Lucas Giolito's MLB debut lasted just four innings on a rainy night last week in the nation's capital. Washington's 21-year-old right-hander threw just 45 pitches before an extended, hour and twenty-five minute delay ended his outing against the New York Mets.
It was a disappointing end to what was a highly-anticipated start, but as Giolito told reporters that night, "I'll take what I can get. An MLB debut is an MLB debut and I'm glad I pitched well."
Nationals' skipper Dusty Baker was asked the next day if he saw enough to allow him to make a "comp" or comparison to any other pitcher he'd seen throughout his career in the game, both on the field and on the bench?
"Four innings isn't enough to judge," Baker said.
"Somebody told me somebody compared him to J.R. Richard," he continued, referring to the hard-throwing Houston Astros' 1st Round pick in the 1969.
"That's way out there you know. And I don't really like to make comparisons to tell you the truth, because I've seen how unfair those comparisons can make it on the person that you're talking about.
"I was the 'next Hank Aaron'," Baker explained. "And no matter what I did it wasn't good enough. Bobby Bonds was the 'Next Willie Mays', Carl Yastrzemski was the 'next Ted Williams' and Reggie Smith was the 'next Carl Yastrzemski' and on and on and on where I try not to make comparisons because it's not really fair on the person that you're comparing him to."
Nationals' GM Mike Rizzo told 106.7 the FAN in D.C.'s The Sports Junkies two days after Giolito's debut that he was happy with the results, even if it was an abbreviated outing.
"I thought it went smoothly," Rizzo said. "He showed the poise that we thought he would. I think that the front office, the fan base and maybe a couple of his teammates were a heck of a lot more nervous than Lucas was.
"He's got the demeanor of a ten-year veteran and he's poised and under control on the mound and I think the telling tale of his type of personality and makeup is he wasn't the 21-year-old fireball rookie that came out and was just trying to air things out, he was actually really trying to pitch under control, throw strikes, hit his spots and get some sink.
"You saw him throwing 93-94, he touched  a few times and he's capable of throwing mid-to-upper 90s, and kind of kept himself under control, didn't want to blow it out because he wanted to go deep into the game and not just give us three or four innings, he wanted go deep into the game and win the baseball game for us."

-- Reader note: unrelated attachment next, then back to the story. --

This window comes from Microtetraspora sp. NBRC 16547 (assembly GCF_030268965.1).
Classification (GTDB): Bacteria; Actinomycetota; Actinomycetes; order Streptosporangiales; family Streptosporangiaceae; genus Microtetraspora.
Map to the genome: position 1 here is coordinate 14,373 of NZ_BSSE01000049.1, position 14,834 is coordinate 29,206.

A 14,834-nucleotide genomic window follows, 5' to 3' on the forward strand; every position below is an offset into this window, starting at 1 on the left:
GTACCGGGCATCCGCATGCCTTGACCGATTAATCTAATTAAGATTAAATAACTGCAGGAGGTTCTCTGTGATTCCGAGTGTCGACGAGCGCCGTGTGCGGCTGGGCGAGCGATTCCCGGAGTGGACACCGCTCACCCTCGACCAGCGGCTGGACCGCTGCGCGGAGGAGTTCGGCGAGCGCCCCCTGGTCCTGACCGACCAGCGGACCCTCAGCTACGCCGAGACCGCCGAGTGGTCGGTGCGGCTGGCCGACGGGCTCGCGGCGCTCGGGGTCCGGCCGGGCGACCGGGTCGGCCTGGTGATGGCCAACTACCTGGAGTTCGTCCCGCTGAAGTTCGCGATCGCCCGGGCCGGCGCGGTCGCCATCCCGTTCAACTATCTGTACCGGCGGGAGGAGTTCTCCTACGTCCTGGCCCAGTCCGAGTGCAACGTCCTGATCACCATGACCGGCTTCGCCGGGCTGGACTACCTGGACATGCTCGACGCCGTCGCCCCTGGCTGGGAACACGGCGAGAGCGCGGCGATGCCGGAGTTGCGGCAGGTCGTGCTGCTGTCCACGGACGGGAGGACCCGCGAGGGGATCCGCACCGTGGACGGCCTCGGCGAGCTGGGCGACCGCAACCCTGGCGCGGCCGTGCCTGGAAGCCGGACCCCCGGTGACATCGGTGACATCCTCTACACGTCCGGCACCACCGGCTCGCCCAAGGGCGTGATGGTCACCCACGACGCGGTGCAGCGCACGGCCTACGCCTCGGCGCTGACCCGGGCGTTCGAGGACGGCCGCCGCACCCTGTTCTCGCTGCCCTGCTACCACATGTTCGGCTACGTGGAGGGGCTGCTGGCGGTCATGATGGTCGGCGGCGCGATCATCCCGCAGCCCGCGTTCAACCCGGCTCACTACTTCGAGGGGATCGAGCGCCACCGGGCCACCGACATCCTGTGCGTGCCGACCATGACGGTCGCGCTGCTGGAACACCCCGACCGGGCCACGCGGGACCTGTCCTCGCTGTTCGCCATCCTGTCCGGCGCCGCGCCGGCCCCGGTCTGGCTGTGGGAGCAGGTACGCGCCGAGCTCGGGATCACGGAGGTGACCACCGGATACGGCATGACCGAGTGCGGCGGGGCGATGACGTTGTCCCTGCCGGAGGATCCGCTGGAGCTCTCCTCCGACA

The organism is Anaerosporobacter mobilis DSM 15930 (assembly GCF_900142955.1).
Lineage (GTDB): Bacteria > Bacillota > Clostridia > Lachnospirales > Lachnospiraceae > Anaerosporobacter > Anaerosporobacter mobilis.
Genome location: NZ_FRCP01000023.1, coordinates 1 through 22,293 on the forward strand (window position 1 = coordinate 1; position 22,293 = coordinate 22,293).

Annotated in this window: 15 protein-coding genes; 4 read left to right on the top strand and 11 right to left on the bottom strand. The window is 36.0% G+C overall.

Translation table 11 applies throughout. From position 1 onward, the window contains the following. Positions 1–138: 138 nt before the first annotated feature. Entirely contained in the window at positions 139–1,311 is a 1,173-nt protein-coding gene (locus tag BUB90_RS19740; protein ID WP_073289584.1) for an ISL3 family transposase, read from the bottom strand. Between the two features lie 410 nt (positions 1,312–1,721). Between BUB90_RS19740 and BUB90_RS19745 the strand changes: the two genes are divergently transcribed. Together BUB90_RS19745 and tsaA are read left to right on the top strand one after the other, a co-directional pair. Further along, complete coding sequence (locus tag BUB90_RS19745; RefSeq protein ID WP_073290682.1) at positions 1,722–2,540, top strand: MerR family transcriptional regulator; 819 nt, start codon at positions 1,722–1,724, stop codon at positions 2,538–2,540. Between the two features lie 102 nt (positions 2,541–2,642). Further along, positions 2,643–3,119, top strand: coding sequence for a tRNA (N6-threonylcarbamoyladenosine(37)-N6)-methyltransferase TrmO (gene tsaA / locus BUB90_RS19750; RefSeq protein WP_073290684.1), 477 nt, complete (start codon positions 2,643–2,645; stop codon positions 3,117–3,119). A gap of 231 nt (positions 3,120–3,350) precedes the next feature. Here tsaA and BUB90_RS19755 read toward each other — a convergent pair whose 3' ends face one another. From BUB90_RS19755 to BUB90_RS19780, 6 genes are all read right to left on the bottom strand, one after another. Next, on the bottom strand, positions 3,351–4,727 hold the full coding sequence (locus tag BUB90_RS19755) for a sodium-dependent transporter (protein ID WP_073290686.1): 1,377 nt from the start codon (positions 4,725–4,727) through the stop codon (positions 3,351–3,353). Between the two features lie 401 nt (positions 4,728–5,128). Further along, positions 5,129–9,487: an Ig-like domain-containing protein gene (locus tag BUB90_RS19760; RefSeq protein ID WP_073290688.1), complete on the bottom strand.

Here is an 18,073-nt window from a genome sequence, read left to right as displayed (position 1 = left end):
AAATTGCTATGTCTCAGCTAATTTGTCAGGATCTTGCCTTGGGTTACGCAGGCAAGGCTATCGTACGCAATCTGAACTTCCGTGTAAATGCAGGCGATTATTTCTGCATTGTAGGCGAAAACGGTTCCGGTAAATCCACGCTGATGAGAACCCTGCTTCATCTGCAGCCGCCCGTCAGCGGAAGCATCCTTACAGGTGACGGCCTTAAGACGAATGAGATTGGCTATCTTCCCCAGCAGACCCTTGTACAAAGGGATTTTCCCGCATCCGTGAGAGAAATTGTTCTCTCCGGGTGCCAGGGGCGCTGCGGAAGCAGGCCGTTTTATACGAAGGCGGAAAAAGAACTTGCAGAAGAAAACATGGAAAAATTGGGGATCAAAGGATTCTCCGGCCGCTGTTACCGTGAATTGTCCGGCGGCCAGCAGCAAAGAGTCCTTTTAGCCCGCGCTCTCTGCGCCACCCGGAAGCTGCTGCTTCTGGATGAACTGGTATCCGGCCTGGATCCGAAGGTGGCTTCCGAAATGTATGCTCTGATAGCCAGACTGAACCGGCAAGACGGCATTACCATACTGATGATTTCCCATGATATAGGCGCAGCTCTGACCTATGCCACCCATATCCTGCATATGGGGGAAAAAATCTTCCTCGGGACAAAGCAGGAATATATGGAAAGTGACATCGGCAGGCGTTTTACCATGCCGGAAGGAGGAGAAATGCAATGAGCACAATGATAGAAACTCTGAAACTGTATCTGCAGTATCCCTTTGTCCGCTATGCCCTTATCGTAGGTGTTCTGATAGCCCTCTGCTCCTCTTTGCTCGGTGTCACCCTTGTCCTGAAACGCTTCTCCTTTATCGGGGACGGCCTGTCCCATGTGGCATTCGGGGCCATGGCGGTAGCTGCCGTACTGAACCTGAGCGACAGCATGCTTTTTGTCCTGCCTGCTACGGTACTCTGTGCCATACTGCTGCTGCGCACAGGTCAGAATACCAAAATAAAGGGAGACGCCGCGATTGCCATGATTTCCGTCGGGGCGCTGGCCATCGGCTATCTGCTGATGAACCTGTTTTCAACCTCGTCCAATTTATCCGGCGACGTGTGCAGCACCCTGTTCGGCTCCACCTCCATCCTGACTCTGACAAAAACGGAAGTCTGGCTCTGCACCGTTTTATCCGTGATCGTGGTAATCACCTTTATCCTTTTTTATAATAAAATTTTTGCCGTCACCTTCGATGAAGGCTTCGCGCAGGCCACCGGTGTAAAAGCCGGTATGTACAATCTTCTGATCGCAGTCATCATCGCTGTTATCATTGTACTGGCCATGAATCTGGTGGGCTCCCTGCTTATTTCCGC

Baker too noted Giolito's approach on the mound after what ended up a 5-0 win over the Mets in which the right-hander received no decision, when he was asked about the relatively weak contact the pitcher generated.
"That means he was throwing not down the heart of the plate," Baker told reporters.
"He was demonstrating control and he was off the end and he wasn't afraid to use his defense. If you throw strikes with our defense, you've got a great chance of getting outs, especially if you keep the ball in the ballpark, which he did."
Plans for Giolito's future were in doubt at that point. Stephen Strasburg, whose DL stint created an opportunity for the Nats' top prospect to make his debut, was due back, so it wasn't clear if Giolito would get another turn in the rotation.
When 22-year-old right-hander Joe Ross landed on the DL, however, the Nationals decided to keep Giolito up to make at least one more start in the majors.
Before that decision was made, however, Rizzo talked about what the plans were for the team's top pitching prospect when he was asked if there were any pitch or innings limits on the right-hander, who underwent Tommy John surgery shortly after he was selected with the 16th overall pick in the first round of the 2012 Draft.
"We're not going to put a pitch limit on him per game, or an innings limit per game, but we'll have a protocol in place," Rizzo explained.
"He threw  innings last year, total, so we'll build off that. We have a protocol in place that we'll stick to and adhere to, but we've got it mapped out, we've mapped out since Spring Training that we could plan on him going through September and beyond if need be and we'll control him like we control all our post-Tommy John protocol players and he'll be treated no different than the rest of the guys who have come through those type of injuries and surgeries."
In his latest appearance on 106.7 the FAN's The Sports Junkies yesterday, Rizzo was asked again what he thought the immediate future held for Giolito, who makes his second MLB start against the same Mets he faced in his debut tonight in Citi Field.
"He's pitching Thursday, he's our starter for Thursday," Rizzo said. "He'll tee it up in New York and he'll be on a regular routine and rotation until Joe gets back and if and when Joe gets back we'll make a decision on what we're going to do with the five-man rotation. He's a big part of the future here."
Start No. 2 of Giolito's major league career is scheduled to get underway at 7:10 PM EDT in the Mets' home. There is, of course, the threat of rain in the New York area...